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Proc Biol Sci. 2008 Sep 7;275(1646):2025-30. doi: 10.1098/rspb.2008.0393.

Population density and sex do not influence fine-scale natal dispersal in roe deer.

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UMR 5558 Biométrie et Biologie Evolutive, Bâtiment 711, UCB Lyon 1, 43 boulevard du 11 novembre 1918, 69622 Villeurbanne Cedex, France.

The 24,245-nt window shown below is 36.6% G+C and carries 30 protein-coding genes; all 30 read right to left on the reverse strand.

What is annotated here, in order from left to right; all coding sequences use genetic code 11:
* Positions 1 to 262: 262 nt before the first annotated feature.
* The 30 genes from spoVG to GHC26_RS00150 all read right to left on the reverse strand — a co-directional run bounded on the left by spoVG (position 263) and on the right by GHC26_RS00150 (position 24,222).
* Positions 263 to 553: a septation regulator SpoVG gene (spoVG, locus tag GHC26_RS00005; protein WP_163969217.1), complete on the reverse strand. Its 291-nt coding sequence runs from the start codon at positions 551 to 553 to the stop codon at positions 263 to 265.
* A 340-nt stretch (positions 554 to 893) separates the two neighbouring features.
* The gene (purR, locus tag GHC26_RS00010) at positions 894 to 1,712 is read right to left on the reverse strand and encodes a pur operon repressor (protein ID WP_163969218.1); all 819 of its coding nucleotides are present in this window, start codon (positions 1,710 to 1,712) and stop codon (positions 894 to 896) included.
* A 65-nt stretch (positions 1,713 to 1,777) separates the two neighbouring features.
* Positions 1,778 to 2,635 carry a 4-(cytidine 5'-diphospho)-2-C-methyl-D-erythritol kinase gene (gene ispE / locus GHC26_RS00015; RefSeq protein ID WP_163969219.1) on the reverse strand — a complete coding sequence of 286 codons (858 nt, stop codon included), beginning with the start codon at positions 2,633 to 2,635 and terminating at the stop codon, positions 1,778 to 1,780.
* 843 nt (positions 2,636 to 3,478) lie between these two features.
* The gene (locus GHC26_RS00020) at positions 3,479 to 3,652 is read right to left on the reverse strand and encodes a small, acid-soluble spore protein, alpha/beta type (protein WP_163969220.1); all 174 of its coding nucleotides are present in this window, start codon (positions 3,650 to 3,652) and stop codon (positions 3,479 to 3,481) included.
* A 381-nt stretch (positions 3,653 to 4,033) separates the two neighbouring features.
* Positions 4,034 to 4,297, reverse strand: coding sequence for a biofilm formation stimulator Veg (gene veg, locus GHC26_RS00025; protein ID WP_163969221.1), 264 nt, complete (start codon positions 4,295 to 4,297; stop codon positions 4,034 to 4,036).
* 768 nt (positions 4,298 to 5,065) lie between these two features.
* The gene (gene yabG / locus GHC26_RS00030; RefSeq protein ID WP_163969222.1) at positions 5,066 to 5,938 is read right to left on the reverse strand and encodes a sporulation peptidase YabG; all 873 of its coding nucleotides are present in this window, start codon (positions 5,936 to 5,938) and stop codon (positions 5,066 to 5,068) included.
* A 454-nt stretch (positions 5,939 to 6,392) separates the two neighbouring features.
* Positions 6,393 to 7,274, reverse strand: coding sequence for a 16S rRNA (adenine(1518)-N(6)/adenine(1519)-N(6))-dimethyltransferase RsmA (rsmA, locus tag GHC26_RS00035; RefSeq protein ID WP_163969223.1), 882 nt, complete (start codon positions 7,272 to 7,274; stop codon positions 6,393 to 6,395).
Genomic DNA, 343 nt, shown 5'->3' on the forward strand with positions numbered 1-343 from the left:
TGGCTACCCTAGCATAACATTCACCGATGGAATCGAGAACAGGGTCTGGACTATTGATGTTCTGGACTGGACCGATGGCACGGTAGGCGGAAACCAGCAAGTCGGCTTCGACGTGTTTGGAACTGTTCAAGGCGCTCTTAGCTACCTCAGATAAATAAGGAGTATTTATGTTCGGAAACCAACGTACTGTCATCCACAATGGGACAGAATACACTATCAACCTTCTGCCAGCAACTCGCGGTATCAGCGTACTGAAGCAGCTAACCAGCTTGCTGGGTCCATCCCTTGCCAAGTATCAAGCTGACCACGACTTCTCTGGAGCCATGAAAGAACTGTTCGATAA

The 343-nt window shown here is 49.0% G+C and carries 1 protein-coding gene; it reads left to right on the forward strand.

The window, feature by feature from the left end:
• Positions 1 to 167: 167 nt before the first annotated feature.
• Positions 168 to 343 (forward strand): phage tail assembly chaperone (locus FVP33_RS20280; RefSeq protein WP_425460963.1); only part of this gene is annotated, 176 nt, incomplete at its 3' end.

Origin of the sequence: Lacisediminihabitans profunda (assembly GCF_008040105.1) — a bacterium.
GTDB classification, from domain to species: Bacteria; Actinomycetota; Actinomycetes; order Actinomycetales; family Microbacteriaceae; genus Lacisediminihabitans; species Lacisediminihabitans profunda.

It is commonly assumed that the propensity to disperse and the dispersal distance of mammals should increase with increasing density and be greater among males than among females. However, most empirical evidence, especially on large mammals, has focused on highly polygynous and dimorphic species displaying female-defence mating tactics. We tested these predictions on roe deer, a weakly polygynous species of large herbivore exhibiting a resource-defence mating tactic at a fine spatial scale. Using three long-term studies of populations that were subject to the experimental manipulation of size, we did not find any support for either prediction, whether in terms of dispersal probability or dispersal distance. Our findings of similar dispersal patterns in both sexes of roe deer suggest that the underlying cause of natal dispersal is not related to inbreeding avoidance in this species. The absence of positive density dependence in fine-scale dispersal behaviour suggests that roe deer natal dispersal is a pre-saturation process that is shaped by heterogeneities in habitat quality rather than by density per se.

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